- The Washington Times - Wednesday, September 19, 2001

NEW YORK The World Trade Center, once a destination for tourists seeking a glimpse of its 110-story twin towers, is now Manhattan's main attraction for out-of-towners and residents trying to get a close look at its ruins.

The south tower's rubble can be seen from a corner at Liberty and Nassau streets. Parents hoist children on their shoulders to get a better view, while the whir and snap of cameras compete with the bellows of New York City police officers.

"Please keep moving, don't stop on the sidewalk," the officers repeat, to no avail. These are determined spectators, spurred on by being three blocks from the epicenter of the terrorist attack Sept. 11 that toppled the twin lower Manhattan landmarks.

Chris Valentine of Chula Vista, Calif., cried when she saw the smoky wreckage.

"Oh, I just had no idea, no idea," she said, her eyes moist. She and her husband, George, were in the city for their 50th wedding anniversary, a visit they have made every ten years.

"We came here because we want to be a part of New York," Mr. Valentine said.

Regina and Wilhelm Ruttlen of Germany wandered the dusty downtown streets with two Instamatic cameras. They came to New York two days before the World Trade Center's towers were struck by separate hijacked jetliners.

"It is very bad, we are very upset. But we [would] come to see it, even if [the towers] were standing. We've spent a lot of time here, and we had to come down to see this. It is just part of New York now," said Mr. Ruttlen. It was the couple's fifth visit to New York.

The tourist experience is hardly the same, though. Pedestrians dodged flatbeds carrying Sheetrock and dump trucks hauling building remains from the site.

They also must deal with vendors selling commemorative T-shirts with odes to the trade center. Some sell on downtown sidewalks for $4, with rag-tag images of the towers. A few blocks to the north, in Chinatown, the same shirts can be had for $2.

John Cunningham, though, was pushing his product for $10, professionally screened shirts with a photo of the city's skyline and "New York City, 1973-2001" at the bottom.

He sold eight on Monday. "And they were mostly to people who work down here," said Mr. Cunningham.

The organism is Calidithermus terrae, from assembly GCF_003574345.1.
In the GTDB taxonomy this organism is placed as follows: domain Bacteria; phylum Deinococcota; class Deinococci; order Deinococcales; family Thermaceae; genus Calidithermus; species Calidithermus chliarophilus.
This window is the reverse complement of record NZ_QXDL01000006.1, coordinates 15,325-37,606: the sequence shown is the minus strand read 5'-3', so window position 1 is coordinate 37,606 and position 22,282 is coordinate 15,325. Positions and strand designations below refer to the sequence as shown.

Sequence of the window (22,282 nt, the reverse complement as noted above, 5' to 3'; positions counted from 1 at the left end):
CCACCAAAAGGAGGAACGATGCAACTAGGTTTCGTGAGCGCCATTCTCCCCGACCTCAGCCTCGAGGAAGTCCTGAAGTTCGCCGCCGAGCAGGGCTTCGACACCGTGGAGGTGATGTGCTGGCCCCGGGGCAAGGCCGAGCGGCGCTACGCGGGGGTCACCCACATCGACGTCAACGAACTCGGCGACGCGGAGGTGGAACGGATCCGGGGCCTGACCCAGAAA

The site has become a sorrowful destination, now the most-photographed place in New York.

"We have to see these things, even though we've never been in the downtown here," said Peter Kalman, who came to New York from Hungary two weeks ago with his wife. He toted a video camera and she held a point-and-shoot camera.

They have been trapped in the city because getting an international flight is still difficult.

"Now we go see more sites and this is certainly one of them," he said.

That's all right with the natives, who are also grabbing subway trains downtown for the spectacle.

"This is everybody's town, and there very well could have been some tourists killed as well," said Louis Glenn, a Brooklyn schoolteacher who joined the tourists yesterday.

"Seeing it on TV doesn't accomplish what you need," he added. "We really need to see it. It is important."

He glanced to his right as he exited the Brooklyn Bridge subway stop near City Hall.

"We need to take a picture of those National Guard troops," he said to his female companion. "You sure don't ever see that anywhere."

But there are now many things that people never saw before, in addition to a series of skyscrapers leveled by suicidal terrorists.

Wanted posters in the windows of police cruisers, for example.

In the rear passenger window of one NYPD patrol car was a picture of authorities' prime suspect, Osama bin Laden, in a traditional Wild West poster.

"Wanted, Dead Or Alive," read the black-and-white poster, which took up most of the window.

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